Silken skies and burning flak – The Unforgettable Fire (1984)

The Unforgettable Fire is a strange beast, as U2 albums go. Despite possessing one of the greatest of all U2 singles, it is generally not as radio-friendly as other U2 albums that are normally thought of as being great. Some of the songs still deal in big soaring melodies, but have hooks that are more subdued. Still other songs function only as mood pieces, soundscapes that set up atmosphere more than anything else. It would be easy for such a work to be almost unlistenable, especially given how the moodiness of October resulted in a rather half-baked album.

But U2 had come a long way over a three year span, coming off of their greatest artistic achievement to that point in War. Their songwriting took a giant leap forward of course, but they also sensed that fiery passion might become a little one-note given enough time, an observation they might not have been able to make until this point. So they made the choice to work with Brian Eno and Danial Lanois. At this point Eno was already known for his pioneering work in ambient music, which seemed like a strange match for U2’s earnest anthems. It proved to be the most fruitful recording relationship in U2’s history.

Most of The Unforgettable Fire‘s power comes from the constant struggle between Eno’s moodiness and U2’s desire to make a big obvious statement. Rather than curdling into a pretentious mess, it gave U2’s music a depth and beauty that they had never come close to achieving to that point. It might be the only U2 album to not go for the obvious payoff at every turn. Tracks like “A Sort Of Homecoming” and “Wire” soar with U2’s grand statement, but both follow melody lines that are memorable without feeling pandering. Instead they have a meandering quality, even while they pulse with energy. Others, like “Promenade” and “MLK,” wander into focus just long enough to create an impression, and then fade out once again.

Two tracks in particular feel totally unlike anything else on a U2 album. The first is “4th of July,” a the woozy, shimmering opener to the second side. It’s a quiet instrumental piece, not a little unsettling. Such sonic detours haven’t been absent since then, but they remain firmly in the realm of B-sides. This isn’t a big loss, though not because it isn’t a lovely track. I just have trouble seeing how it could even work in any other album context besides this one. The other offbeat track is the far less successful “Elvis Presley And America,” an interminable rambling drumbeat where Bono mumbles improvised poetry. It’s in the running for the worst song to appear on a U2 album, though I still find it interesting in a “Revolution 9” kind of way, a swing for the fence that fails mightily. This kind of experimentation is what makes The Unforgettable Fire so special.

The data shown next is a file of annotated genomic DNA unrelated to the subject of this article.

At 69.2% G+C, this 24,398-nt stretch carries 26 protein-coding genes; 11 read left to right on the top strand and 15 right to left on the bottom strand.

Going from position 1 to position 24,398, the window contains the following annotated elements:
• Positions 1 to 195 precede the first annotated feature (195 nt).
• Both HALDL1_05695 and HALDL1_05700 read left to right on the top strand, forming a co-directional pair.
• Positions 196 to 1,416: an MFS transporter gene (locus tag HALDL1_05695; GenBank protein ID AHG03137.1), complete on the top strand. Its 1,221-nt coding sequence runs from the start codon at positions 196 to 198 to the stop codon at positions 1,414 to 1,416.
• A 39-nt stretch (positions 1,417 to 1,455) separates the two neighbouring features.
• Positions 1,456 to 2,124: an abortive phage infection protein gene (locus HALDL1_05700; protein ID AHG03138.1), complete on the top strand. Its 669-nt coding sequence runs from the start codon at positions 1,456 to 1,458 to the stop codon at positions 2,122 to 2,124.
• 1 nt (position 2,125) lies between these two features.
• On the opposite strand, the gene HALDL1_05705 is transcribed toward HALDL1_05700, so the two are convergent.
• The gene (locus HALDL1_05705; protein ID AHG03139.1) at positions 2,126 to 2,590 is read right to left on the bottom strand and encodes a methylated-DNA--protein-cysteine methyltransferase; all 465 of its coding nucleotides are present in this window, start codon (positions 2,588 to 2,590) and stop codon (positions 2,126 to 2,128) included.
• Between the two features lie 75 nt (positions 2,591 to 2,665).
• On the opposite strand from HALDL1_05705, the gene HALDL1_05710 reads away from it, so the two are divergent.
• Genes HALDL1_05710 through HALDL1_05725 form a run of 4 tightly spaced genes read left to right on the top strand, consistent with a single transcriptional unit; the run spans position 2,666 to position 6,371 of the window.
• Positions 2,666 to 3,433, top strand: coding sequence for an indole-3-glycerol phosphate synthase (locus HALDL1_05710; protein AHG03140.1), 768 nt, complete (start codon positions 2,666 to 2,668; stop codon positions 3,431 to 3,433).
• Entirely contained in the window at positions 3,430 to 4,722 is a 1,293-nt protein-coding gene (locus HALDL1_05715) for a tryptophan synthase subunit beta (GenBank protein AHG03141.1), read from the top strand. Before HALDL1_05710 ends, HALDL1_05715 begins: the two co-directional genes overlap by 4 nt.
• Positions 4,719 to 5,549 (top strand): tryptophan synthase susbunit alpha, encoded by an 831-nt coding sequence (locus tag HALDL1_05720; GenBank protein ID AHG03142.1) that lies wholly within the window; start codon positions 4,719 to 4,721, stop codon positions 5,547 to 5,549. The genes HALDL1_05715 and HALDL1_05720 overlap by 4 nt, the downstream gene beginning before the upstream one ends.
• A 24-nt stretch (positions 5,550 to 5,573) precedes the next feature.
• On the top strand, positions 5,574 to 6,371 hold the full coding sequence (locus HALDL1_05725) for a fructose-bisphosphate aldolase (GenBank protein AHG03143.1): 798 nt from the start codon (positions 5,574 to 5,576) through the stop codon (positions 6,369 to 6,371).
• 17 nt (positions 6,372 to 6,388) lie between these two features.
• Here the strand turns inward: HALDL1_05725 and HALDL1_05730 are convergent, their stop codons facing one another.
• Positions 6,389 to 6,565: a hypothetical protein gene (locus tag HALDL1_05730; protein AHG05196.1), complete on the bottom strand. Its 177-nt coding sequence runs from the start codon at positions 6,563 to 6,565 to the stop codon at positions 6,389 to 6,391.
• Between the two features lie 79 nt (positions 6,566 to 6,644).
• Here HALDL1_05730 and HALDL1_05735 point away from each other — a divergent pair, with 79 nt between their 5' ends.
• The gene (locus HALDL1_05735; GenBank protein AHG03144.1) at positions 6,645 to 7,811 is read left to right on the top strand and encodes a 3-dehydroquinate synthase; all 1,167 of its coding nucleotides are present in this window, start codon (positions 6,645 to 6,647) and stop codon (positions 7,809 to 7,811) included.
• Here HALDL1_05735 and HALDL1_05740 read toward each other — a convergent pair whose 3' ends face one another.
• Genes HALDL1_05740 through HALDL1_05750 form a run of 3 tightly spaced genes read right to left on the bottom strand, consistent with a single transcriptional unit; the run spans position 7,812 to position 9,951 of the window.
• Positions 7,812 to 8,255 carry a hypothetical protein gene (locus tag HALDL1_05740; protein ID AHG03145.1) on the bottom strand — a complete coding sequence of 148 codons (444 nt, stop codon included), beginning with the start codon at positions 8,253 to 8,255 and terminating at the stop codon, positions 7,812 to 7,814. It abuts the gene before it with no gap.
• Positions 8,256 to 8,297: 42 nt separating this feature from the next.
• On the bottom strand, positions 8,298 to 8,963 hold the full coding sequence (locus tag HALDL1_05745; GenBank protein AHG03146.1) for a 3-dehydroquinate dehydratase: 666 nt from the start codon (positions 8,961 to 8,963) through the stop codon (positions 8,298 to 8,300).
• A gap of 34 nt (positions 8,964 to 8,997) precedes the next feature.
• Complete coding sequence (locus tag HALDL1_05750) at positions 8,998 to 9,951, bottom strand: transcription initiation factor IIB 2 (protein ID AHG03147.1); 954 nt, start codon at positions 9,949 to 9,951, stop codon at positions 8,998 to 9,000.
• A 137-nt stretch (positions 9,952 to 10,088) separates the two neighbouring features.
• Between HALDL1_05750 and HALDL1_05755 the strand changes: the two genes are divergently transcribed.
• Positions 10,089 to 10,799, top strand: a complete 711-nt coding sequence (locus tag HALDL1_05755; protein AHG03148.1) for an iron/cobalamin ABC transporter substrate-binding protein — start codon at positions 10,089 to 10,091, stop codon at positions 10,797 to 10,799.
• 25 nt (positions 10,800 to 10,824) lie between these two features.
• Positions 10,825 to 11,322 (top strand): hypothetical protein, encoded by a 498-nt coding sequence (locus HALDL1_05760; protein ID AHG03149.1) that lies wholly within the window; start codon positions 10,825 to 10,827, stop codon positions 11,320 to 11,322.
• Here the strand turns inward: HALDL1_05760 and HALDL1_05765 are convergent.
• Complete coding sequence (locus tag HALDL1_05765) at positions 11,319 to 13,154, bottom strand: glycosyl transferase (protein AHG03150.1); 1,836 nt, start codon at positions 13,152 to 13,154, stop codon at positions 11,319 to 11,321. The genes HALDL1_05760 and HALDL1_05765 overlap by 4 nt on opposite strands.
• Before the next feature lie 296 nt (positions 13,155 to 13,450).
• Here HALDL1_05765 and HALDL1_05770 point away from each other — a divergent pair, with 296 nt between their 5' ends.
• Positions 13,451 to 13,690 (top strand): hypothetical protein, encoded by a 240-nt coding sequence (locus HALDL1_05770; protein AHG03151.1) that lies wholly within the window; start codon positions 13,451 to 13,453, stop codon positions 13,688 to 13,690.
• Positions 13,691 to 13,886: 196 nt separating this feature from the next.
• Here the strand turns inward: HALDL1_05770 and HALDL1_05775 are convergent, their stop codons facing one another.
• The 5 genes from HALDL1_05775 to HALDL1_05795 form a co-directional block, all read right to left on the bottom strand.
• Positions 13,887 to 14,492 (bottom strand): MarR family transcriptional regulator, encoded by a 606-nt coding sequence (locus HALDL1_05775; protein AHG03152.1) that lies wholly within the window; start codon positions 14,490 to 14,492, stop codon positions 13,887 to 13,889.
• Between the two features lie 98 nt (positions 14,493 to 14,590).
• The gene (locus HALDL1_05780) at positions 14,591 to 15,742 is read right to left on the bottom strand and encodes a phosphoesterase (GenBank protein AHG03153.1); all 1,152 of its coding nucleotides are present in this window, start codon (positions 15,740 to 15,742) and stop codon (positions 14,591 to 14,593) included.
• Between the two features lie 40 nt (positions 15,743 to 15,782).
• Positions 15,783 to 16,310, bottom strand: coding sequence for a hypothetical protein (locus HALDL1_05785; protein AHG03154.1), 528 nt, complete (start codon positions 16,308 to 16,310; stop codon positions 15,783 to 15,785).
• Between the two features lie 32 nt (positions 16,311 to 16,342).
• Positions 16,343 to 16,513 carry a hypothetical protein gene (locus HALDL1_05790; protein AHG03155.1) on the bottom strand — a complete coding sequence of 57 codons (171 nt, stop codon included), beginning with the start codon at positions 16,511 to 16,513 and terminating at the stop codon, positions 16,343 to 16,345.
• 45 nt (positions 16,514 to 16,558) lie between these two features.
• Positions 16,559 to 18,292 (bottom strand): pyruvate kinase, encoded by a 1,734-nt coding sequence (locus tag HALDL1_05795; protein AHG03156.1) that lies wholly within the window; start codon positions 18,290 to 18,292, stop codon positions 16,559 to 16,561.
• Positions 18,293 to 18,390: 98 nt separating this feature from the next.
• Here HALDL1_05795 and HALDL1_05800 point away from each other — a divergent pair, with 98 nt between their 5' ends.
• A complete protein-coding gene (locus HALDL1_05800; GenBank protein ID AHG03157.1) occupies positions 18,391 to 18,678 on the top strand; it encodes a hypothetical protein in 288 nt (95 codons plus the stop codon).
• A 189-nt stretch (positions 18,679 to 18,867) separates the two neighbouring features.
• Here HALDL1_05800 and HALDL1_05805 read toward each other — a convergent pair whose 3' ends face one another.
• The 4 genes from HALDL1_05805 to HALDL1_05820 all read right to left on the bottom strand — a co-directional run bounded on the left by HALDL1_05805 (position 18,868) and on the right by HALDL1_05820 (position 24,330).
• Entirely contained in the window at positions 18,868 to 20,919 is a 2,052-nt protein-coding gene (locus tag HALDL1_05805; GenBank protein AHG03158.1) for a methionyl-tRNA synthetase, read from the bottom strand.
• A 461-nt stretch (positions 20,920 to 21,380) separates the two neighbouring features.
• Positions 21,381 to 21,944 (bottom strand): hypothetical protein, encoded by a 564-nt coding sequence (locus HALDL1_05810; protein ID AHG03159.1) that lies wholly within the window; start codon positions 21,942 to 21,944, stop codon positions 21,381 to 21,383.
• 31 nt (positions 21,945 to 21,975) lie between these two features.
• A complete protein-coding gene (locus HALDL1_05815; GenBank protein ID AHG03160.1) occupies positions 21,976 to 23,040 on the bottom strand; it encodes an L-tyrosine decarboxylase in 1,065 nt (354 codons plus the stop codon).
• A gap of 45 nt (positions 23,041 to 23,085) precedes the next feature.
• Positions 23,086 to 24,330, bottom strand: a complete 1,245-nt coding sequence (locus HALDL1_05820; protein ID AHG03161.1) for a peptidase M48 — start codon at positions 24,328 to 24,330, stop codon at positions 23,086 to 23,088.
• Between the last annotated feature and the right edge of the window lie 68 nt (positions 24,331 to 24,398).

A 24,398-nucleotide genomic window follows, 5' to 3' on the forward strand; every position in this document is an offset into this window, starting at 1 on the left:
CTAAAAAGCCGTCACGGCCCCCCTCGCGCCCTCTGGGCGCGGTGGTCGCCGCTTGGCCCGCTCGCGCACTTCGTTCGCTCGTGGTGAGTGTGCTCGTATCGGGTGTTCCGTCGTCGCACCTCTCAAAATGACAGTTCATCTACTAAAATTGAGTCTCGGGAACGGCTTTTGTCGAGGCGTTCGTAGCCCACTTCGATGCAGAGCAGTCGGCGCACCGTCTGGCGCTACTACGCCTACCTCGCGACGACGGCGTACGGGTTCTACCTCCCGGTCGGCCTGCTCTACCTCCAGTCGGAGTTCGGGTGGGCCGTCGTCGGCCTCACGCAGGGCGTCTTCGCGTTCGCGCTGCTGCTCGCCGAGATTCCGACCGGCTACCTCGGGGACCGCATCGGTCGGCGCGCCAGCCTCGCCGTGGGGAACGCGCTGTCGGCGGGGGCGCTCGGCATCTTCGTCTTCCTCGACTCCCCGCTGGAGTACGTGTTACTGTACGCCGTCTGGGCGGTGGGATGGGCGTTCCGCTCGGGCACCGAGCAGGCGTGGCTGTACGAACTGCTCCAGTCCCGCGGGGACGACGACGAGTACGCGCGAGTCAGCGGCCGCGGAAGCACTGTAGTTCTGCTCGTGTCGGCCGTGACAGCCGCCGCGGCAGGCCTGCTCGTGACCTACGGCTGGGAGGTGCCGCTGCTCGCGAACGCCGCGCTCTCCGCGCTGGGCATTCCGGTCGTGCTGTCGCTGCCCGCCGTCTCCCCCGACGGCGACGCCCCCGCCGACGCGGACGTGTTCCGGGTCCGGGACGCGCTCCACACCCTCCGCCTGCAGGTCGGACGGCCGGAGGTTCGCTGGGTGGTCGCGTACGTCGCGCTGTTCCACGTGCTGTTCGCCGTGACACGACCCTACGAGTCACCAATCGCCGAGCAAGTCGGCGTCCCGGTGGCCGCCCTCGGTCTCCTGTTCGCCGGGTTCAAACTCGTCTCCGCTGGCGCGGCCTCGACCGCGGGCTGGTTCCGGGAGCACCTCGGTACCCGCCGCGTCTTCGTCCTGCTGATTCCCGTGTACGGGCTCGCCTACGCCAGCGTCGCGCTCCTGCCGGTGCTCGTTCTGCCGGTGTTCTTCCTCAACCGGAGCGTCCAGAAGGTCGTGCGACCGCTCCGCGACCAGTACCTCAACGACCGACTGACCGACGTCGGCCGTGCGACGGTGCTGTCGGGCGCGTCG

But such experimentation would be a chore to listen to if it wasn’t anchored by three of U2’s best songs ever. “Pride (In The Name Of Love) is justly remembered as one of the catchiest singles the band ever did, but title track might be even better. It manages to be both menacing and lovely, a best-case scenario for what U2 could accomplish with Eno and Lanois. But both songs take a back seat to the emotional centerpiece of the album, “Bad.” A six-minute epic that talks about addiction in a very abstract way, “Bad” is not only the perfect slow-burn U2 song, gradually building to a heavenly climax. It also contains what might be considered Bono’s finest vocal performance, and I can’t listen to his repeated refrains of “I’m wide awake” without getting chills. It’s on the shoulders of “Bad” that U2 would make such an impression at Live Aid, another one of those moments when the legend of the band really began to take hold.

More than any other U2 album, The Unforgettable Fire seems to have a cult following. That’s a strange thing to say with any of this band’s albums, but keep in mind that this is usually considered a second-tier release from U2. And yet I’ve met countless fans who hold it beside such masterpieces as The Joshua Tree. It’s a very specific vision of U2, one that they would keep with them through the years but would (or could) never replicate. That alone makes it special and worthy of admiration.

Into The Heart
In which Nate explores his personal connection to each U2 album.

The Unforgettable Fire is kind of a weird album to come to when your first frame of reference is U2’s 21st Century output. For a while I considered it to be a little overrated, not unlike how I viewed most of their early work. But sometimes age comes with a bit of wisdom, and now I would put it in the upper echelon of the band’s work. While it colored the bands output for years to come, nothing else they have done works in quite the same way. I’d even argue that it holds together as a whole album as effectively as anything they’ve done.

From The Sky Down
In which Nate ranks all of U2’s albums in order of his favorite

1. War
2. The Unforgettable Fire
3. Boy
4. Under A Blood Red Sky
5. October

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